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Finding Help and Hope for Healing

Dr. Matt Schulke Doesn’t Want People to Live With Pain

Article by Amy Adams

Photography by Brianna Richardson Photography

Originally published in Carmel City Lifestyle

When Westfield High School graduate Matt Schulke entered Ball State University as a pre-med major, he had no idea what chiropractic was. However, when he experienced significant back pain, a chiropractor’s office was where he landed for relief. Not only did his back pain improve, but some other issues went away.

“As I learned more, chiropractic resonated with me from a more natural-based healthcare model,” Schulke says. 

He began building his own practice in Carmel 11 years ago after graduating from Palmer College of Chiropractic. However, the scope of his practice has changed somewhat over the years.

About five years ago, Matt began having pain, burning and tingling in his right leg. He was diagnosed with peripheral neuropathy, which occurs when nerve's outside the brain and spinal cord are damaged, causing weakness and pain. More often seen in hands and feet, peripheral neuropathy can also affect other areas and functions of the body. It can result from injuries, infections, chemotherapy or toxin exposure. It can also have an autoimmune component or result from metabolic disorders like diabetes. 

“We often hear that there is nothing that can be done for peripheral neuropathy, and that you just have to live with it,” Schulke says. “Standard of care is certain medications that don’t do anything to correct the nerves function. They might numb it, but the neuropathy usually progresses.” 

Schulke refused to accept that. 

Today, he holds a board certification in Neuropathy and Chronic Intractable Pain from the American College of Physical Medicine and specializes in non-surgical, drug-free treatment for peripheral neuropathy. His wife, Dr. Rebecca Schulke, also a Palmer graduate, has joined her husband in practice to treat peripheral neuropathy. In fact, 90% of their patients face the issue, and the treatments don’t include traditional chiropractic.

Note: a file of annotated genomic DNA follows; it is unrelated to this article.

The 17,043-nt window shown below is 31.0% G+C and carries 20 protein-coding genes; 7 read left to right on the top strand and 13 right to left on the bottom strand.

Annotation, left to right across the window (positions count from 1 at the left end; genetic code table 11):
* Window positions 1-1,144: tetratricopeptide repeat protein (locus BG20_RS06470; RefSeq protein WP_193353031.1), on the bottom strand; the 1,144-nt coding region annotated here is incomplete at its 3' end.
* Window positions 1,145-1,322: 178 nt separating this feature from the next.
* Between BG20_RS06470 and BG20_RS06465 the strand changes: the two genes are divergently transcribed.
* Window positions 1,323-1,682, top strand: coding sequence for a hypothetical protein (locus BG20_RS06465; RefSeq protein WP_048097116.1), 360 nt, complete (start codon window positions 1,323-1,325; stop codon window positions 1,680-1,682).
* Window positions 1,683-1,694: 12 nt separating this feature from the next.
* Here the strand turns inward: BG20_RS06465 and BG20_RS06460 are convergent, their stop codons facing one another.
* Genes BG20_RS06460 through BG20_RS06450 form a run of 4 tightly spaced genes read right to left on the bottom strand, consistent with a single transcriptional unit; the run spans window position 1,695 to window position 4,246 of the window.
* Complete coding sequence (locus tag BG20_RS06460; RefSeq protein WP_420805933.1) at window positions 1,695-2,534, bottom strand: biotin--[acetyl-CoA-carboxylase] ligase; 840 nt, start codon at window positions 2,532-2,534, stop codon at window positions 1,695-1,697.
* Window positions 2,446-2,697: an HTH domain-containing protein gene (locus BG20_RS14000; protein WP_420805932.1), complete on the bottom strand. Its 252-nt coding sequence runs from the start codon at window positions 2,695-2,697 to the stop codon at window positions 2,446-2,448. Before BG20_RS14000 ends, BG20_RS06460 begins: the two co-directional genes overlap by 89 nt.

“It all starts with our assessment process to make sure someone is a good candidate for treatment,” Schulke says.

It all comes down to looking at the neurological, structural, metabolic and circulatory components, he says.

Treatments are geared towards nerve regeneration and circulation, balance therapy, non-invasive stem cell therapy, decompression, home therapies and more.

The practice offers SoftWave TRT, a hallmark procedure that has only been available in the U.S. for around six years. The technology activates stem cells, increases blood flow 300% and can promote peripheral nerve regeneration.

The combinations of treatments can not only decrease pain and improve nerve function, they can slow or end the progression of the condition.

The vast majority of patients have come to the office after having sought care with other providers and are often doubtful that treatment will help.

"We have had hundreds of patients and have had very good success," Schulke says. "We’ve had people, thankfully, able to cancel amputation procedures. It’s incredible.”

Schulke encourages anyone dealing with peripheral neuropathy to take the necessary steps to invest in their health and find the treatment and relief they need.

“We’re giving people the tools and the information so they can also help themselves and heal themselves moving forward," Schulke says. "Education plays a huge part in health and healing."

Schulke Chiropractic & Wellness Solutions will be offering a free peripheral neuropathy seminar, including lunch, at noon on April 23 at Wolfies Grill at 1162 Keystone Way in Carmel.

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